A BRADFORD councillor, whose dad was left paralysed by a speeding car last year, is urging danger drivers in the district to be more aware of the consequences of their actions, after a man was jailed over the incident last week.

Councillor Nazam Azam says his life has been "turned upside down" since his dad, Mohammed Azam, was hurled over a wall and into some bushes after being struck by Ashfaq Valli's BMW in September 2020.

The City ward councillor has described the driving standards in Bradford as "shocking", adding that he sees examples of dangerous driving in the district on a "daily basis".

He adds that the "mindless" behaviour exhibited by some drivers can have a "devastating impact" on families.

71-year-old Mohammed Azam, a much-loved "pillar of the community", was walking on Horton Park Avenue on 21 September, when he was launched into the air by Valli's speeding car, Bradford Crown Court was told on Friday.

The incident left Mr Azam - who was described as healthy and physically fit before it happened - paralysed from the waist down.

The court was told he sustained "catastrophic injuries", including a fractured spine, a bleed on the brain and multiple rib fractures. He also had a mild heart attack brought on by the trauma and had to be put in an induced coma.

On Friday, Valli, 25, a National Health Service IT analyst, of Lemon Street, Wibsey, was jailed for 32 months. Cllr Azam says his actions "destroyed a lot of things" for him and his family.

"I don't have hate for any individuals, but I do have hate for the attitude and behaviour these people are displaying on the roads of Bradford", he says.

"Life is never perfect, but when I look back, before this, mine was near enough to perfection. In life there are always issues, but since this, I've had no stability. My dad was very independent, but now he needs full-time care.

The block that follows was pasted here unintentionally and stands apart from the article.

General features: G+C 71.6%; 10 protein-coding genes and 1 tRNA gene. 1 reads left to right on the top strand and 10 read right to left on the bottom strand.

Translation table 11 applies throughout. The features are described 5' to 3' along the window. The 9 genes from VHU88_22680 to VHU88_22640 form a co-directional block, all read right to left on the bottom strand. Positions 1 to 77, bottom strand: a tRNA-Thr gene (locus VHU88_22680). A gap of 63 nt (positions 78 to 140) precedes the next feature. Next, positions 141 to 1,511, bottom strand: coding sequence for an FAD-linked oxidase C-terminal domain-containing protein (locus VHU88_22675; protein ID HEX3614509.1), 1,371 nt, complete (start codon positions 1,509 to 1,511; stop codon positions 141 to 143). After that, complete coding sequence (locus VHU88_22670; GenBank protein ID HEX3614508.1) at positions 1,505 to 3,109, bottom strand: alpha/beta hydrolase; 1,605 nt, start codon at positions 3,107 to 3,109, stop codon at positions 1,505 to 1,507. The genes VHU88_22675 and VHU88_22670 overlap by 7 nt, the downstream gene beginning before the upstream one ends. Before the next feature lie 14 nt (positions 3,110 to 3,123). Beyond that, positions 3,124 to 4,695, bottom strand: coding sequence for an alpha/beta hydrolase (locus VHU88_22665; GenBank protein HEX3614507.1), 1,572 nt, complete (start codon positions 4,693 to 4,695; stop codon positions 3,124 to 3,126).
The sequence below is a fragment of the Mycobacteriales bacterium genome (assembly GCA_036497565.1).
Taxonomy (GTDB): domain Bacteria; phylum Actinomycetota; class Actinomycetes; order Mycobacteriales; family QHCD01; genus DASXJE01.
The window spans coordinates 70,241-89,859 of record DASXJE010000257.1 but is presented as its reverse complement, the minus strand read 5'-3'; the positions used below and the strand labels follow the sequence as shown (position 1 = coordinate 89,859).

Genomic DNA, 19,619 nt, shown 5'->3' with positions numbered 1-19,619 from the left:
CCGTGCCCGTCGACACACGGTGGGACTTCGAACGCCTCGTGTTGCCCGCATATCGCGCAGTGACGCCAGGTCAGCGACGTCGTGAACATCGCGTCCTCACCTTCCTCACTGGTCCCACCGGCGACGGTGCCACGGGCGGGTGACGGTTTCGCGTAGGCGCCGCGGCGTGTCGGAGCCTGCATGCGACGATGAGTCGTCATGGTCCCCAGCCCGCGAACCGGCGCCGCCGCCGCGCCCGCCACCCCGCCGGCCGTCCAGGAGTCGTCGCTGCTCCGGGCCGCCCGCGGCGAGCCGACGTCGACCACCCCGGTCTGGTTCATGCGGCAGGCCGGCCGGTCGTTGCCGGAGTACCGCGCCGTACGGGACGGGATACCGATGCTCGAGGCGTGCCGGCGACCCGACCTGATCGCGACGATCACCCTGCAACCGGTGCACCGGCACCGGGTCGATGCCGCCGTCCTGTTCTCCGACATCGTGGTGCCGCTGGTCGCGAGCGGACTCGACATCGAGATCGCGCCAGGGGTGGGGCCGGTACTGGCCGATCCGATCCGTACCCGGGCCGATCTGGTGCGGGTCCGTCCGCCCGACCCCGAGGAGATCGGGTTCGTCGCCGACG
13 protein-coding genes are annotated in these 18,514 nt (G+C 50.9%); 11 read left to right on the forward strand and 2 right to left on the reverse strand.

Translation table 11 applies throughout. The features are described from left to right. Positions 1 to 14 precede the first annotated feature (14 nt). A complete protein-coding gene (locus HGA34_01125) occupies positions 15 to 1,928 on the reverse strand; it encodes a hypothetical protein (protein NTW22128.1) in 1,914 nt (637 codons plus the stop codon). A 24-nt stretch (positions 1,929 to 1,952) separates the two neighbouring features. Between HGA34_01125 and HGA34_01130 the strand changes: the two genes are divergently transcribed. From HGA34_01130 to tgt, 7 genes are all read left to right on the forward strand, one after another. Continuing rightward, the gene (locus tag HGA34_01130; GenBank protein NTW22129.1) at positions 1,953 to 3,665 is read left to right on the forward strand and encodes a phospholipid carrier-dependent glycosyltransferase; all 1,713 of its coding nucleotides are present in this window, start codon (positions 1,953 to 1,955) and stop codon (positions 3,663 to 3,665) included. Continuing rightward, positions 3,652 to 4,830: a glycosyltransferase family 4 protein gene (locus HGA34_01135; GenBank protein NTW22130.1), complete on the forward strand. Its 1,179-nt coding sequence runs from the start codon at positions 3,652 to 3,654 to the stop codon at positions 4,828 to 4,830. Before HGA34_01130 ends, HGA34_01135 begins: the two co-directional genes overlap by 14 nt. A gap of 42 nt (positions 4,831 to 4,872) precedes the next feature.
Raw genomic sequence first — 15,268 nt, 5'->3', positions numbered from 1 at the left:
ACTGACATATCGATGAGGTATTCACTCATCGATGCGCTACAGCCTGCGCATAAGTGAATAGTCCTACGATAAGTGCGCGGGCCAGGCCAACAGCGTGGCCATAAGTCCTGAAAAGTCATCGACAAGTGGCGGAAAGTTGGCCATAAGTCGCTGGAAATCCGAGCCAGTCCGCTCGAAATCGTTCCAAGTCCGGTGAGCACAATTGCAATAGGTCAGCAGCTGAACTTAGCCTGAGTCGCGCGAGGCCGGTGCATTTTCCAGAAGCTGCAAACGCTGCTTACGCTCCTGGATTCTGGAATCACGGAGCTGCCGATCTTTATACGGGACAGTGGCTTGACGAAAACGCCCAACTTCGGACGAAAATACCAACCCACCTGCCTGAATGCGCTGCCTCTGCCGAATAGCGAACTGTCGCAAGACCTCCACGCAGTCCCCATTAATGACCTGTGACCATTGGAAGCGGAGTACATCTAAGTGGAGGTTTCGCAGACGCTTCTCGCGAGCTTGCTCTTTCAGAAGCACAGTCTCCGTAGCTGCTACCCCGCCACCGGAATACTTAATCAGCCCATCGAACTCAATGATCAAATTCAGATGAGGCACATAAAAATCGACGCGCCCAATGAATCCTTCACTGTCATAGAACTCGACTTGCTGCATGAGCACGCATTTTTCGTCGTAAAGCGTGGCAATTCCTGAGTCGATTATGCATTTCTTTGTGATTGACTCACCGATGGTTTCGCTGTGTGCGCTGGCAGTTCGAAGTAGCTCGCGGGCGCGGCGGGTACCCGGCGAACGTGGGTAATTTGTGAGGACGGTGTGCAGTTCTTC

"Even though he has carers, I'm up until four or five in the morning every day, just to make sure everything is alright with him.

"If anyone could see the impact this has had on my family, they would think twice about putting their foot down.

"These danger drivers are unaware of the consequences. Perhaps they should come and spend a day with someone like me and my dad to have an insight into what their actions can lead to."

Cllr Azam believes this is part of a wider problem in Bradford, even estimating that as many as "25 per cent" of young people buried in his local cemetery are "people who have died in tragic circumstances on the roads".

"They are all avoidable deaths. When people get in their cars, they don't think of them as weapons, but they can be used as such", he says.

"It's not just me and my family - there are many examples, and there will be many more to come unless we do something about it.

"The driving standards in the district are absolutely off the scale, and when things like this happen, it doesn't just affect one person, it has a knock-on effect on their families too.

"The way people use these cars, they're death traps. But they just see it as a bit of fun.

"You might get your 30 seconds of your 'need for speed', or whatever you want to call it, or you might think you're going to get somewhere a bit quicker, but that five minutes of madness the driver had when he hit my dad destroyed a lot of things for us.

"If people could see the impact, I don't think half of them would use their cars in such a manner ever again."

Cllr Azam adds that more needs to be done to combat dangerous driving and save lives in Bradford.

"Operation Steerside, for example, is doing very well and we thank West Yorkshire Police for their efforts, however, at this moment in time, with the current standards of driving in the district, I think efforts need to be doubled", he says.

"There needs to be a change in this culture of dangerous driving and speeding. We need continuous, regular campaigns to fight this. If we leave it now, how many more families are going to be affected?

"I think this needs to be done not just locally, but on a national basis, too.

"Do we need to change the laws? Do we need to increase the sentencing? These are things which we need to continue exploring along the way.

"We've lost so many people in Bradford - from all ethnic and religious backgrounds - to reckless driving, and we just can't carry on like this."